Wales Leads World Cup by Two

By Sports NetworkNovember 19, 2005, 5:00 pm
2005 Algarve World Cup in PortugalVILAMOURA, Portugal -- Wales broke out of the three-way tie atop the leaderboard in Saturday's best ball with an 11-under 61 to grab first at the World Golf Championships - World Cup. Stephen Dodd and Bradley Dredge stand at 27-under-par 189 and are two clear of defending champion England and Sweden.
 
Luke Donald
Luke Donald and partner David Howell of England are just two strokes back heading into the final round.
Luke Donald, who won this title with Paul Casey last year, and David Howell combined for a 9-under 63 in the third round. Sweden's pair of Niclas Fasth and Henrik Stenson birdied five in a row on the back nine to also post a 63. The two countries are knotted at 25-under-par 191.
 
The French tandem of Thomas Levet and Raphael Jacquelin matched Wales for low round of the day honors on Saturday. They paired for an 11-under 61 and are alone in fourth place at minus-22.
 
Saturday offered different weather conditions for the teams. Through the first two rounds, bright skies and low winds greeted the players at the Victoria Clube de Golfe Course at Vilamoura. Saturday saw rain and gloomy skies, but that did not hike scores much in this format.
 
Wales, which began the third round tied for the lead with England and Sweden, birdied four holes in a row from the second to keep pace with the English duo, who also birdied holes 2-5 in the group ahead.
 
England birdied seven and eight, but so too did the Welsh team, leaving the countries knotted at 22 under par. Sweden was only 3 under par in its round through the eight holes and trailed by three.
 
Wales and England continued to trade the lead on the second nine. Donald ran home a 4-footer for birdie at the 12th to pull one ahead, but Dredge holed a 6-foot birdie putt in the next group to tie England.
 
Both England and Wales birdied 14, as both Howell and Dredge drained 10- footers. One hole earlier, Sweden made birdie, but still trailed by three.
 
The short, par-4 15th proved to be a crucial hole. Donald sank a 3-foot birdie putt to move his team to 25 under par. Both Dredge and Dodd reached the fringe short of the green off the tee. Dodd lagged his eagle try to tap-in birdie range, but Dredge curled in his 30-footer for eagle to move one clear of England.
 
Sweden ascended the leaderboard with a birdie at 15, then Stenson knocked it stiff off the tee at 16. He kicked in his birdie putt to get Sweden within two at 24 under par.
 
Both Donald and Howell missed birdie tries inside 4 feet at the par-5 17th that could have tied them with Wales. When Dredge went in the water right of the green at the same hole, Dodd helped his partner. He reached the green in two, then two-putted from 40 feet for a birdie that put his side two clear of England and Sweden, as Fasth rolled in a 4-foot birdie putt at 17.
 
Howell had a decent look at birdie at the last, but missed. Dredge once again found water at 18, but Dodd once again picked him up. Dodd two-putted from 30 feet to preserve their lead, but Fasth had a good chance to cut into it. The Swede hit his approach to 7 feet, but his birdie chance never fell.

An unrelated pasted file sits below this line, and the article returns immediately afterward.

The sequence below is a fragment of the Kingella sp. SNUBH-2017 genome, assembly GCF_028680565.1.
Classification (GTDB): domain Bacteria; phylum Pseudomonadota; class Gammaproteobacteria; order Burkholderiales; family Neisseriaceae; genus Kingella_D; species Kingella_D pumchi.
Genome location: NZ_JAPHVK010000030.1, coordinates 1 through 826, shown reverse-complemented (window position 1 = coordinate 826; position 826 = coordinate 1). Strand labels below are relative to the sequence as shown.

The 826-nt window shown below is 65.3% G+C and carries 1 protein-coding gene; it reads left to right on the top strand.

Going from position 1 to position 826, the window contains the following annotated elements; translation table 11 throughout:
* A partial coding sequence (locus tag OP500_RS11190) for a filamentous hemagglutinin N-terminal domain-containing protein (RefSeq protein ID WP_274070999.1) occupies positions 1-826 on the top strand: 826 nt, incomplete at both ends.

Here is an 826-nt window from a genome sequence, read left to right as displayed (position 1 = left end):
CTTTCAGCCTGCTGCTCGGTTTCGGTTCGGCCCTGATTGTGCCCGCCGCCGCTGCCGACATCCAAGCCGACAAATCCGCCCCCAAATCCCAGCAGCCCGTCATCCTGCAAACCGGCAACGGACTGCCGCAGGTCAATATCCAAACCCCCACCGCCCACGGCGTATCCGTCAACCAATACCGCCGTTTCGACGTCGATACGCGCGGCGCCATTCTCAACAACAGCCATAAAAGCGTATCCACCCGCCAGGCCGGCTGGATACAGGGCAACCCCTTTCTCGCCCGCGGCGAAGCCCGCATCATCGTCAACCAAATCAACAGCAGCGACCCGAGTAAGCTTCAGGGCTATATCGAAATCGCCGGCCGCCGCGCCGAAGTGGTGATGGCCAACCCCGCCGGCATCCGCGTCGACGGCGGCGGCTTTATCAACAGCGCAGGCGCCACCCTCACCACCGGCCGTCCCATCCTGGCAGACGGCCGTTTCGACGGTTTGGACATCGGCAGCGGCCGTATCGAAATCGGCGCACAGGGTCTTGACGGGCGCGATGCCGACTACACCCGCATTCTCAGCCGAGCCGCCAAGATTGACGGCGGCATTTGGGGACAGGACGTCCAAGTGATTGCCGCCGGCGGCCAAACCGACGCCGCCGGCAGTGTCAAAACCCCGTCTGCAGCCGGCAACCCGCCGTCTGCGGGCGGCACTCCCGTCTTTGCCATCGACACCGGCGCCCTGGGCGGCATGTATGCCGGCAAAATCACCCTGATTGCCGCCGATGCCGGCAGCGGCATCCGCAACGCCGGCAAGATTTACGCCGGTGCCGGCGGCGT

That meant Wales will have a comfortable lead with one round of foursomes, or alternate shot, to go on Sunday.
 
'Today was obviously a good day for us,' said Dodd, a two-time winner on the European Tour in the 2005 season. 'We played great in patches, which is what you need to do in this format. We're just going to have to play well, whatever the format is.'
 
If Wales can hang on Sunday and hoist the trophy, it will be the second title in the country's history. Former Masters champion Ian Woosnam and David Llewellyn captured the title in 1987.
 
England will try to become the first country to successfully defend its title since Tiger Woods led Mark O'Meara and David Duval to back-to-back wins for the United States in 1999 and 2000.
 
'All in all, it's not disastrous,' said Howell, who admitted his side was bothering him on Saturday. 'Foursomes tomorrow, with the title on the line, is going to make it interesting. We fancy our chances.'
 
Sweden, like Wales, has claimed victory at this event only once - in 1991 when Anders Forsbrand and Per-Ulrik Johansson visited the winner's circle.
 
Denmark shot a 9-under 63 on Saturday and is alone in fifth place at minus-21. The team from the Netherlands posted a 6-under 66 and is tied for sixth place with Argentina, which established a new tournament foursomes record on Friday with a 61. Angel Cabrera, who favored his wrist on Saturday, and Ricardo Gonzalez teamed for a 5-under 67 to join the Netherlands at 20-under-par 196.
 
Germany (64) is in eighth at 19-under-par 197, followed by India (65), which is one stroke further back at minus-18.
 
Related links:
  • Scoring - Algarve World Cup

  • Full Coverage - Algarve World Cup
  • Getty Images

    Hadwin returns to site of last year's 59

    By Will GrayJanuary 17, 2018, 11:04 pm

    Adam Hadwin had a career season last year, one that included shooting a 59 and winning a PGA Tour event. But those two achievements didn't occur in the same week.

    While Hadwin's breakthrough victory came at the Valspar Championship in March, it was at the CareerBuilder Challenge in January when he first made headlines with a third-round 59 at La Quinta Country Club. Hadwin took a lead into the final round as a result, but he ultimately couldn't keep pace with Hudson Swafford.

    He went on to earn a spot at the Tour Championship, and Hadwin made his first career Presidents Cup appearance in October. Now the Canadian returns to Palm Springs, eager to improve on last year's result and hoping to earn a spot in the final group for a third straight year after a T-6 finish in 2016.